PLB : PLB helps deliver one of the countrys greenest museums- Creative design and consultancy for cultural and natural heritage

PLB helps deliver one of the countrys greenest museums

A former monastery and Grade 1 Listed Building, which has undergone a number of transformations over its 900-year history, has been restored and refurbished as one of the country’s greenest museums.

Prittlewell Priory in Southend-on-Sea has a fascinating history spanning nine centuries. Originally built as a medieval monastery for the Cluniac monks in the 12th Century, it was converted into a private house following the Dissolution of the Monasteries in the 1500s. The house was bought by a local businessman in 1918, gifted to the people of Southend-on-Sea and opened as a museum in 1922.


Prittlewell Priory


The museum is managed by Southend Borough Council, who instructed heritage design consultancy, PLB, to develop an interpretation plan for the site in support of a Heritage Lottery Fund bid to fund its restoration.

The bid was successful, and has enabled the Grade 1 Listed Building to be restored and a brand new visitor centre to be built, alongside displays telling the story of the Priory’s history and those of the people connected with it.

PLB creative director Jamie McCall says: “Southend Borough Council’s commitment to sustainability was the key project driver. The local authority works to a strict ‘green’ agenda across all areas of its operations, and the team decided from day one that its core principles of ‘preserve, conserve and protect’ would sit at the heart of the Prittlewell Priory restoration.”

Southend Borough Council group manager for culture improvement and development, Peter Vadden, says the council appointed PLB and The Facility Architects on the basis of their ‘green’ credentials to help provide a sustainable solution:

“PLB’s ‘greener design’ initiative sets out a series of project criteria linked back to museums’ individual sustainability principles. Project designs are regularly assessed against the overall vision and against a range of criteria including materials, travel and transportation, running costs and energy efficiency, durability and flexibility, reuse and recycling.

“The Facility Architects specialise in retrofitting design solutions and technologies to existing building stock. Both organisations demonstrated exactly the vision and environmental credentials we were looking for to deliver this project.”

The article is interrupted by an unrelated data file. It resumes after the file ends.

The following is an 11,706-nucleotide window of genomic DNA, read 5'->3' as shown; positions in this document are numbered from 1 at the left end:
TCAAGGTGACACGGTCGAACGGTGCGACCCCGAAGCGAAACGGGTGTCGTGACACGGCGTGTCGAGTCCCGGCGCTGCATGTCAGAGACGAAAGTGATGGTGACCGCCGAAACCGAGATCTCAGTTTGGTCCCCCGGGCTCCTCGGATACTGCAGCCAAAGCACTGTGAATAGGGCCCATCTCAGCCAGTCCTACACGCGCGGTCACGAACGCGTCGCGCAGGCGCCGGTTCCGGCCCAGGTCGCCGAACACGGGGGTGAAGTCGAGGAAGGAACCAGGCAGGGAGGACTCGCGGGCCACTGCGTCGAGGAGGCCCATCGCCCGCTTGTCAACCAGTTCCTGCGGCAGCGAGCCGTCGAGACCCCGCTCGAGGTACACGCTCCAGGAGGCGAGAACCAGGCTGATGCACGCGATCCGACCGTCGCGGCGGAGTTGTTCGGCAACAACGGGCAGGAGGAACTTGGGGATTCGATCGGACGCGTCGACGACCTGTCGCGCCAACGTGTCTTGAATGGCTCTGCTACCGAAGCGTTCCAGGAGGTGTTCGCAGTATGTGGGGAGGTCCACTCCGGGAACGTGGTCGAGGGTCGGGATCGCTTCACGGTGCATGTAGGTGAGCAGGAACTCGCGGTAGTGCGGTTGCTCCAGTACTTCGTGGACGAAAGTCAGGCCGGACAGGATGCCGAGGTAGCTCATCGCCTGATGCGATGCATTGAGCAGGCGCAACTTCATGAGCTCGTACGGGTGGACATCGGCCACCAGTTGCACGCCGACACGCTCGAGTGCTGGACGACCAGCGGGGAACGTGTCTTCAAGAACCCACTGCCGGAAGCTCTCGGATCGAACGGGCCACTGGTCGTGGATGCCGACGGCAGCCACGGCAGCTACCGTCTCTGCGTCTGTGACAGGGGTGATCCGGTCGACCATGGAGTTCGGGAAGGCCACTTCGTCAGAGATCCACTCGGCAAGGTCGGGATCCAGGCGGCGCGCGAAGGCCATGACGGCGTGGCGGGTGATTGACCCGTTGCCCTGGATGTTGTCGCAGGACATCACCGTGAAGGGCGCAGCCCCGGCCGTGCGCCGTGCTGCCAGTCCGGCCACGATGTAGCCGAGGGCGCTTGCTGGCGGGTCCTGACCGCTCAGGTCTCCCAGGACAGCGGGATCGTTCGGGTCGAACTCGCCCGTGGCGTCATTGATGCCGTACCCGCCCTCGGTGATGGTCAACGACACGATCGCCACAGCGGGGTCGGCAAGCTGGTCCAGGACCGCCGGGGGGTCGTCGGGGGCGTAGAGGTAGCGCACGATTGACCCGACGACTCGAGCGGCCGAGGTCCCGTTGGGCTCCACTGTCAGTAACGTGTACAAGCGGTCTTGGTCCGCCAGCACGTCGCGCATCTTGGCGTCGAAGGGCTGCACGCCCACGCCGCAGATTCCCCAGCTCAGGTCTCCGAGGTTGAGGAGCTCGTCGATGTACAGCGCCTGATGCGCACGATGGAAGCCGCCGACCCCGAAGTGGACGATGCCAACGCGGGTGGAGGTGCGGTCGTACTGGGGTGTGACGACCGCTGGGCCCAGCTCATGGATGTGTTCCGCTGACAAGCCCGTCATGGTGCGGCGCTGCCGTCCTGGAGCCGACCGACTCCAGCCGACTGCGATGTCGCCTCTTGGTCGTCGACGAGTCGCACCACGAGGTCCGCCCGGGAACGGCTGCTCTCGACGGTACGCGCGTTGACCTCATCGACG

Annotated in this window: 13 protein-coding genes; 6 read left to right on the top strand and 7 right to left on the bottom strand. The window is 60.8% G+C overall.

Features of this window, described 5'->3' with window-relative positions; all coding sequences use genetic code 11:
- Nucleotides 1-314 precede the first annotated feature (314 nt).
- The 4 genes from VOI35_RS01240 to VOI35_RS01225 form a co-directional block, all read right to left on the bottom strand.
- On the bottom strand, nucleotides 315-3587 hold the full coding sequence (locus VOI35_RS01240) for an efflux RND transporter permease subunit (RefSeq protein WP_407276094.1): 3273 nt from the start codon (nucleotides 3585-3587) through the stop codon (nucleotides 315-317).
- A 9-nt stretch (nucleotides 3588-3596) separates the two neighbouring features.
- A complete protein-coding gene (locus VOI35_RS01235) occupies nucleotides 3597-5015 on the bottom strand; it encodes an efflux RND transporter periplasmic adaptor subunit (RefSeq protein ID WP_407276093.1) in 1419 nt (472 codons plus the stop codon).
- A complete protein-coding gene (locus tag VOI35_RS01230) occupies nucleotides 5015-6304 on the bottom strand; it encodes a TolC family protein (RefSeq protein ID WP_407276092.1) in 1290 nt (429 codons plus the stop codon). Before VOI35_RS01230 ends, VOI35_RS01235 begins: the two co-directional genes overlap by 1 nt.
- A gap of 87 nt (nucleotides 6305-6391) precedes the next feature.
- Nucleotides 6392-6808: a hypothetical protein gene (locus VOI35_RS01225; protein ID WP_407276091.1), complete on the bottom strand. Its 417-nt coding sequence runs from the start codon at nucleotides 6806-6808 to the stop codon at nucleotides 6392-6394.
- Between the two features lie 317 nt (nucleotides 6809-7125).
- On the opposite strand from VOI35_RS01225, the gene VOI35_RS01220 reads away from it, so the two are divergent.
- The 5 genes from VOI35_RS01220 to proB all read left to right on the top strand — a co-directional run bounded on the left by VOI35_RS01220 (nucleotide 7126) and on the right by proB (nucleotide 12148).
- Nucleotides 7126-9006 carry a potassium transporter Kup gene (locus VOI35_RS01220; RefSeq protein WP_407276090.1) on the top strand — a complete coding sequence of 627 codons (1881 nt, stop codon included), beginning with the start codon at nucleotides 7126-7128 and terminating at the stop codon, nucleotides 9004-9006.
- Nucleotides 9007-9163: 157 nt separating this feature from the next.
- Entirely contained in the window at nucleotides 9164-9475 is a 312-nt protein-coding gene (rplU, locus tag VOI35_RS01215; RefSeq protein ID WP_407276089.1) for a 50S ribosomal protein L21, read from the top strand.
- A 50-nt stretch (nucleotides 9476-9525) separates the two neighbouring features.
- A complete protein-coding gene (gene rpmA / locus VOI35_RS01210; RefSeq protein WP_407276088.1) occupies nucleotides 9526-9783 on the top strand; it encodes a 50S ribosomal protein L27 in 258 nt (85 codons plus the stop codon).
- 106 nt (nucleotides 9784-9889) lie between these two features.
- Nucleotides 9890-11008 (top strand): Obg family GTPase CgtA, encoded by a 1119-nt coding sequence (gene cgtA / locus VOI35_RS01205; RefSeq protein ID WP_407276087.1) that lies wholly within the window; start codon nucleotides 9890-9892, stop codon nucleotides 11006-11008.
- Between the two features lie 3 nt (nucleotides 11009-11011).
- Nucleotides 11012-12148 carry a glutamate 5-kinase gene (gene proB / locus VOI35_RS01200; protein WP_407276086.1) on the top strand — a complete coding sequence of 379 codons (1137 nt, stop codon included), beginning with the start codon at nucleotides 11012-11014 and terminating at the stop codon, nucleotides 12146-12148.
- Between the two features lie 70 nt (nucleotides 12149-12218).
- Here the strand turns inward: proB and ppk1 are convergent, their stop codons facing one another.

The result is a BREEAM ‘Very Good’ rated project, combining a new visitor centre alongside the refurbished and restored Priory building.


Prittlewell Priory


The visitor centre, which houses an education room, shop and facilities, incorporates a range of sustainable technologies that allow it to act as a ‘battery pack’ for the Grade 1 Listed Building, and materials used in the project include timbers from local managed woodland, which is likely to have been the source for much of the original priory building.

The new interactive displays in the main building take visitors back in time to learn about the different communities who have lived at the Priory and read clues to the past in the remaining building, landscape and objects interpreted to bring the different eras to life.

Says Peter: “The Priory is a significant resource for the people of Southend-on-Sea, many of whose family history is inextricably linked with the building in one of its many guises. This restoration project has focused on sustainable building, drawing on both materials and labour from the local area, and takes our museum service to a new level.

“Our aim was to create the ‘greenest’ solution possible, and we’re confident that this is one of - if not the - country’s greenest museum.”

Its aim to be amongst the country’s greenest museums has been recognised by the prestigious Green Apple Awards, having received Silver in the building conservation category.

Posted 10th December 2012

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